chapter 3 - CGS 2545: Database Concepts Spring 2012 Chapter...

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CGS 2545: Database Concepts (Chapter 3) Page 1 © Dr. Mark Llewellyn CGS 2545: Database Concepts Spring 2012 Chapter 3 – The Enhanced ER Model And Business Rules Department of Electrical Engineering and Computer Science Computer Science Division University of Central Florida Instructor : Dr. Mark Llewellyn markl@cs.ucf.edu HEC 236, 407-823-2790 http://www.cs.ucf.edu/courses/cgs2545/spr2012
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CGS 2545: Database Concepts (Chapter 3) Page 2 © Dr. Mark Llewellyn Introduction The basic ER model was introduce in the 1970s. It has been widely accepted as a suitable model for most business situations. However, the business environment has changed substantially in the 30 plus years that have elapsed since the introduction of the model. Business relationships are now more complex, and as a result, business data is much more complex. To cope with these changes the ER model has been enhanced in many areas since it was first introduced so that it can more accurately represent the complex data encountered in today’s business environment. The term enhanced entity-relationship (EER) model is used to identify the model that has results from extending the original ER model with new modeling constructs. Two main extensions to the ER model incorporated in the EER model are: (1) supertype/subtype relationships, and (2) entity clustering techniques.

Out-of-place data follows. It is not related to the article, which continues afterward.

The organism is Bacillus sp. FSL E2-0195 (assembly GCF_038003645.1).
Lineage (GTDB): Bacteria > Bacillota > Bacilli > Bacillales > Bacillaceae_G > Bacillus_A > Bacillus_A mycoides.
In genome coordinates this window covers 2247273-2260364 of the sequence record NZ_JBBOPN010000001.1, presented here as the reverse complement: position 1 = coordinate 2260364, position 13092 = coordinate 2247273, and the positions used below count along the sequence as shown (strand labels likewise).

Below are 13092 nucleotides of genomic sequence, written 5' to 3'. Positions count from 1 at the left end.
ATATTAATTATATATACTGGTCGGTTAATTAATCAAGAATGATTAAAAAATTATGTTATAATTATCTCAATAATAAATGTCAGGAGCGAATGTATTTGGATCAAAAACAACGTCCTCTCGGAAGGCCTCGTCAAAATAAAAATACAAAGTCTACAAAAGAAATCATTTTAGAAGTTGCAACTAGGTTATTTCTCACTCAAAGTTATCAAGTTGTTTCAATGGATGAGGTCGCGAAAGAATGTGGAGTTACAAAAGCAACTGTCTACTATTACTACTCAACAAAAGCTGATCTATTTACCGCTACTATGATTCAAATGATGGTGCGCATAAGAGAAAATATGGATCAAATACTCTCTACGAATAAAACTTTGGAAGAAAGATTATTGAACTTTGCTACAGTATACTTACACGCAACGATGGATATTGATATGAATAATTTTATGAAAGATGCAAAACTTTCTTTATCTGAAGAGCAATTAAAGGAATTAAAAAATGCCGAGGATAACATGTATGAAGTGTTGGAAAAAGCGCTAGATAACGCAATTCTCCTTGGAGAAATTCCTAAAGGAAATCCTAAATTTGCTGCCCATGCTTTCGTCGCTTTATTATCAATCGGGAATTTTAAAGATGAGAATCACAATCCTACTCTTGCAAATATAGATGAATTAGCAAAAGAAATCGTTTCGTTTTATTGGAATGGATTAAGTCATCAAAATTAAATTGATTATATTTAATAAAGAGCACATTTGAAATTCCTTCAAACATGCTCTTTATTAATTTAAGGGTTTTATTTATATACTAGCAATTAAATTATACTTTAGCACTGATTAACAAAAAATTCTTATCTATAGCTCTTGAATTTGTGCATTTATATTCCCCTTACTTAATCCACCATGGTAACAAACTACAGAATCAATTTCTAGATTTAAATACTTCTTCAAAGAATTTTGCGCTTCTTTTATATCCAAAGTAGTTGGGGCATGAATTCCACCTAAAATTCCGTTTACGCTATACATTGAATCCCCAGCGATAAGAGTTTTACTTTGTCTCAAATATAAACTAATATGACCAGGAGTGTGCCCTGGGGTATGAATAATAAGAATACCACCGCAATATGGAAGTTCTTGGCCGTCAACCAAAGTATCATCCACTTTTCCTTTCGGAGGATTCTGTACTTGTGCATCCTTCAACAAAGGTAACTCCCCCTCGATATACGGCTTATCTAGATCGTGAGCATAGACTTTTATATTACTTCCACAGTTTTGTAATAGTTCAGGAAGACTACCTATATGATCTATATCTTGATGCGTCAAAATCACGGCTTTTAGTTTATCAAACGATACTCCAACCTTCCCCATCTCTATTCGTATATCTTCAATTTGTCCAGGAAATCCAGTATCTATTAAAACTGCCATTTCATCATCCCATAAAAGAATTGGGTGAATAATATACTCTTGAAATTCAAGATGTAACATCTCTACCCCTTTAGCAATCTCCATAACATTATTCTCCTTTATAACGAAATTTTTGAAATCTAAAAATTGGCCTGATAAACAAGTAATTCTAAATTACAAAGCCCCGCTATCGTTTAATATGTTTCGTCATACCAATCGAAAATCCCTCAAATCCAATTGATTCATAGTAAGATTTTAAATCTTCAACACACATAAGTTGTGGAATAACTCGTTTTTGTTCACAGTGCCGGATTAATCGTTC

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CGS 2545: Database Concepts (Chapter 3) Page 3 © Dr. Mark Llewellyn Supertypes and Subtypes Supertype: An generic entity type that has a relationship with one or more subtypes. Subtype: A subgrouping of the entities in an entity type which has attributes that are distinct from those in other subgroupings. Attribute Inheritance: Subtype entities inherit values of all attributes of the supertype. An instance of a subtype is also an instance of the supertype. The next page illustrates the supertype/subtype hierarchy.
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CGS 2545: Database Concepts (Chapter 3) Page 4 © Dr. Mark Llewellyn . . . attributes of the supertype are shared by all subtypes, including the identifier Supertype attributes unique to subtype 1 Subtype 1 attributes unique to subtype 2 Subtype 2 attributes unique to subtype N Subtype N Relationships in which all class participate Relationships in which only a specific subtype participates Specialized versions of the supertype A general entity type
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(Chapter 3) Page 5 © Dr. Mark Llewellyn Relationships and Subtypes Relationships at the supertype level indicate that all subtypes will participate in the relationship. The instances of a subtype may participate in a relationship unique to that subtype. In this situation, the relationship is shown at the subtype level. An example is shown on the next page.
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chapter 3 - CGS 2545: Database Concepts Spring 2012 Chapter...

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